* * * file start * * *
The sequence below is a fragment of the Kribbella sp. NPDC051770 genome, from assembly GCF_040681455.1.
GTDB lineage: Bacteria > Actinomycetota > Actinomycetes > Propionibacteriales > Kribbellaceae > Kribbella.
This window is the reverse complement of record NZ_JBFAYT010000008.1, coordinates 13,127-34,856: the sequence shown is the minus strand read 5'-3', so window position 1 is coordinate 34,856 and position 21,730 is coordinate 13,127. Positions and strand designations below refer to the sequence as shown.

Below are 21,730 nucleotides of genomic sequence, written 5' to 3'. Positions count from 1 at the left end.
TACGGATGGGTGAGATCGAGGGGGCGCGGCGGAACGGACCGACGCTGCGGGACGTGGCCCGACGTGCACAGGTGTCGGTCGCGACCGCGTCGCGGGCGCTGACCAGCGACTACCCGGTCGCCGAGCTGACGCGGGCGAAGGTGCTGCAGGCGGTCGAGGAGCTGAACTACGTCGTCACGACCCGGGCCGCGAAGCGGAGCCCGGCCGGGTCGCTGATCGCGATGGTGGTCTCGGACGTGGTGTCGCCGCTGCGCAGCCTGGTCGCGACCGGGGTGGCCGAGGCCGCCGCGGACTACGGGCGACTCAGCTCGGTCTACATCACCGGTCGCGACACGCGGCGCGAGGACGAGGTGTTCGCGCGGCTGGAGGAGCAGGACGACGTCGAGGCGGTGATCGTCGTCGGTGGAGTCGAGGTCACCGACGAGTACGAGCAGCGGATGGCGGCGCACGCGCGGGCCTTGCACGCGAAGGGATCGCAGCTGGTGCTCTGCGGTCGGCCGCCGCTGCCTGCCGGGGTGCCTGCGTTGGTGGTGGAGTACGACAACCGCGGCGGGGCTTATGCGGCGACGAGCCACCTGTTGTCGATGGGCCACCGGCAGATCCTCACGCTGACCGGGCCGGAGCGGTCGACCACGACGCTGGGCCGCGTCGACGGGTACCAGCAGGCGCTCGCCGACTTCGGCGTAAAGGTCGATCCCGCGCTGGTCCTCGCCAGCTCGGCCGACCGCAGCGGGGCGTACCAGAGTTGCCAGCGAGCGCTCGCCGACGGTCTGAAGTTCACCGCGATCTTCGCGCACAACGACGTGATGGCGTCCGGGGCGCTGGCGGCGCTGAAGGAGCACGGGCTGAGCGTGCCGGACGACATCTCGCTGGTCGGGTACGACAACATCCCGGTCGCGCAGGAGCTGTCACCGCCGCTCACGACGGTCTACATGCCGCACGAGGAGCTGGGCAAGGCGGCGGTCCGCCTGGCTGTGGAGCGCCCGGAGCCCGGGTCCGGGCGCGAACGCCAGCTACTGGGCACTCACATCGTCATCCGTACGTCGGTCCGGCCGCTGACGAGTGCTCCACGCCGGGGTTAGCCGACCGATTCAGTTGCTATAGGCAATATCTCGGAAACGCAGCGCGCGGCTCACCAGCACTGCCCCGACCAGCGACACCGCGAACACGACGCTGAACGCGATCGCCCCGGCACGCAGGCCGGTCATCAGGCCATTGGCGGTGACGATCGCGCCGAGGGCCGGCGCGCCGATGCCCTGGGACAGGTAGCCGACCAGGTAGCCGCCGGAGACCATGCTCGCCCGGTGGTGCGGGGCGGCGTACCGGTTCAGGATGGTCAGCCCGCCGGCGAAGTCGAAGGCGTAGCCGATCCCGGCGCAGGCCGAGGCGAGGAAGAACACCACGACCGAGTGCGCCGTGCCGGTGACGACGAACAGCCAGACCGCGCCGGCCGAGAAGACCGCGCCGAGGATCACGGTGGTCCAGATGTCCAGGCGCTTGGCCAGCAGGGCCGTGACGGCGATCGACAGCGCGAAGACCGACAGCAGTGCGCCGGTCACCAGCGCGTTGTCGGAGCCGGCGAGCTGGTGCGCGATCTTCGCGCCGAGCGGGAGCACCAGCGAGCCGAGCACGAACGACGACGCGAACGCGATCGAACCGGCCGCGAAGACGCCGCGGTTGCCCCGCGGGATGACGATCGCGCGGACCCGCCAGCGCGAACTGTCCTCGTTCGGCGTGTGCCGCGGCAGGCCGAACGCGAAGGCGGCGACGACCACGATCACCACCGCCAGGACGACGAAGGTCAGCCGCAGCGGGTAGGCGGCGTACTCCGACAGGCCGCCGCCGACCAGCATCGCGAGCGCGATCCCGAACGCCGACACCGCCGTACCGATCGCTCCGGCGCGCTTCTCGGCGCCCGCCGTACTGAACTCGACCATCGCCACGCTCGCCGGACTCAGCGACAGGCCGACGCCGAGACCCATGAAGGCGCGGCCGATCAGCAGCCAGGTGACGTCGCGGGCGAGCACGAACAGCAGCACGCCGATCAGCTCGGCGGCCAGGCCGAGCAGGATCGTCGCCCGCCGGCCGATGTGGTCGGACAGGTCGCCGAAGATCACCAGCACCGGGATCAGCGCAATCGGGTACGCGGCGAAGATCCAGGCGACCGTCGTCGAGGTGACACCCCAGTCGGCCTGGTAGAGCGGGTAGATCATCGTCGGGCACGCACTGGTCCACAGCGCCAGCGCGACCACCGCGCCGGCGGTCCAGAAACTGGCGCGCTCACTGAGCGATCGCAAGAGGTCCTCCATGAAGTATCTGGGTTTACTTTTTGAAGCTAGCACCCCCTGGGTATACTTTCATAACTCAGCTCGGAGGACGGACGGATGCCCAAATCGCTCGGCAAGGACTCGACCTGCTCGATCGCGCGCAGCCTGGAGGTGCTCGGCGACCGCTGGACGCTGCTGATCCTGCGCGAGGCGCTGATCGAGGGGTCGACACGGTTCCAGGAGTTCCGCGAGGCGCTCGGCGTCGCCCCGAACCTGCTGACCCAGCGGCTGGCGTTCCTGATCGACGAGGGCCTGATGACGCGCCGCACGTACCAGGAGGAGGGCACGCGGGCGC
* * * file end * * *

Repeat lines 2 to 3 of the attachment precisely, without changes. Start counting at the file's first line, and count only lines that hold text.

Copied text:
GTDB lineage: Bacteria > Actinomycetota > Actinomycetes > Propionibacteriales > Kribbellaceae > Kribbella.
This window is the reverse complement of record NZ_JBFAYT010000008.1, coordinates 13,127-34,856: the sequence shown is the minus strand read 5'-3', so window position 1 is coordinate 34,856 and position 21,730 is coordinate 13,127. Positions and strand designations below refer to the sequence as shown.